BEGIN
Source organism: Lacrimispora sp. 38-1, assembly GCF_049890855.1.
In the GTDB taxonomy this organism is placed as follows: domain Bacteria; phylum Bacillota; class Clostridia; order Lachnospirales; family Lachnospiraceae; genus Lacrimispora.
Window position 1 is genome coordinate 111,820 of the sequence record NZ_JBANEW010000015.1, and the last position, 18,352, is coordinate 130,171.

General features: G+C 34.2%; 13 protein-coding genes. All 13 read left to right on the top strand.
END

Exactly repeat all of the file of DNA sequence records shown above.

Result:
Source organism: Lacrimispora sp. 38-1, assembly GCF_049890855.1.
In the GTDB taxonomy this organism is placed as follows: domain Bacteria; phylum Bacillota; class Clostridia; order Lachnospirales; family Lachnospiraceae; genus Lacrimispora.
Window position 1 is genome coordinate 111,820 of the sequence record NZ_JBANEW010000015.1, and the last position, 18,352, is coordinate 130,171.

General features: G+C 34.2%; 13 protein-coding genes. All 13 read left to right on the top strand.